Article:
After escaping, he felt Dmytro’s body slide into the vacant space. “When I crawled out, the soldiers weren’t there. I tried to come to my senses again. I took off the blindfold. I couldn’t untie the string on my wrist that cut into my skin. But I loosened my legs and started walking with my hands still tied. I walked and walked until I saw an empty house which I entered and rested there for the night.’

He started walking again before sunrise the next morning and reached Valentina’s house. She gave him warm clothes and, helped by other Ukrainians, he walked back to Dovzhyk to meet his distraught sister. Iryna was startled when she saw her brother. “He got beat up, he had a wound on his cheek, he could barely walk — and he told me he came out of a grave after being shot,” she said. “I asked about the other boys and he said they’re gone.”

She cries when she thinks about this moment. ‘I couldn’t believe they were dead. I don’t understand why the Russians would kill them – they’re just simple village boys.’

The couple decided to find the grave. It took them a month, aided by Ukrainian intelligence, to find the site. The bodies were found on April 18, Evheniy’s birthday, and buried three days later on Dmytro’s birthday. “I looked for it until I saw it with my own eyes,” Iryna said. “I hoped they were alive until I saw their bodies.”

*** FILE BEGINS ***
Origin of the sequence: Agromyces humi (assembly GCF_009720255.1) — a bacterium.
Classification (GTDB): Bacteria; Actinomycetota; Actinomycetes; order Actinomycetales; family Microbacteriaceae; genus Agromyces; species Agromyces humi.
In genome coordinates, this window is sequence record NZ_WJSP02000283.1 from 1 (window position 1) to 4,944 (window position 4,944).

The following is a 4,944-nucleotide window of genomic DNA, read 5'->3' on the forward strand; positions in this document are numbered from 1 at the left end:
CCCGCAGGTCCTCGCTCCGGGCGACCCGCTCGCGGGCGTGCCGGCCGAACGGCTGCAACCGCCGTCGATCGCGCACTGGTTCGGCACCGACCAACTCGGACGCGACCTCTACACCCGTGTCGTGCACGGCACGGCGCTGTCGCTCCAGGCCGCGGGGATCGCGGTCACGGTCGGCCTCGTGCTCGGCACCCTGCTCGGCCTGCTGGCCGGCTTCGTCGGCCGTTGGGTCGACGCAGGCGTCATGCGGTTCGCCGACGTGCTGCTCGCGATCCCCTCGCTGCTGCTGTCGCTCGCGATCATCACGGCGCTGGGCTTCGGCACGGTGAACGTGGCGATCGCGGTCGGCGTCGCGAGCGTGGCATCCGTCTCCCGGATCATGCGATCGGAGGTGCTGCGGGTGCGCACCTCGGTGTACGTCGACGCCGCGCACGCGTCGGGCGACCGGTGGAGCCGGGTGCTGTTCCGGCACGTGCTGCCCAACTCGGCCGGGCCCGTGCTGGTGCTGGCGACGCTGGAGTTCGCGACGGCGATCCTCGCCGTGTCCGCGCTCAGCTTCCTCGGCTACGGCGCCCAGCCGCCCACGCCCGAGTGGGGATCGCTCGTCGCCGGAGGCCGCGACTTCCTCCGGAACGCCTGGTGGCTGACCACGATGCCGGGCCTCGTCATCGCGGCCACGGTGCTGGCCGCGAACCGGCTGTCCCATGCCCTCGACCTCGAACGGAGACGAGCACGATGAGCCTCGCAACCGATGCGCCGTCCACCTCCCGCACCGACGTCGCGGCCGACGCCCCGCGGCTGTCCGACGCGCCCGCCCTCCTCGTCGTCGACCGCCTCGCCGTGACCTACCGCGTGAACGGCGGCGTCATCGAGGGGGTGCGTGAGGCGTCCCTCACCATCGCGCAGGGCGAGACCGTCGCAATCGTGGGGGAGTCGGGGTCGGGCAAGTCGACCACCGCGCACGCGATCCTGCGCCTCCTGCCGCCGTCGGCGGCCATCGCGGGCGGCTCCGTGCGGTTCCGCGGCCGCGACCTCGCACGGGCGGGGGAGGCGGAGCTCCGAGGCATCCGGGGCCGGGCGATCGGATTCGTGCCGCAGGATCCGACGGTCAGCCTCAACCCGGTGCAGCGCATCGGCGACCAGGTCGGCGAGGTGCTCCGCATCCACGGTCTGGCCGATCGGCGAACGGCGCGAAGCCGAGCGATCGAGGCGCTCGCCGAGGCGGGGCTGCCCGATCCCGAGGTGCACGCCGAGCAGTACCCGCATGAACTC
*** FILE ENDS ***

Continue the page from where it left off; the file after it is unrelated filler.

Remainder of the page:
Ukraine’s public prosecutor has launched a war crimes investigation after confirming that the two bodies had been tied up and shot in the head. Investigators are also investigating claims that an employee in their village of 700 people tipped off Russian troops about Evheniy’s military service.

While Mykola’s facial wound has healed, the psychological scars are deep. “The Russians were our neighbors. Evheniy worked in Russia. Many other people from here went there to work on construction sites. Now there is only hate,” he said.

Additional reporting by Kate Baklitskaya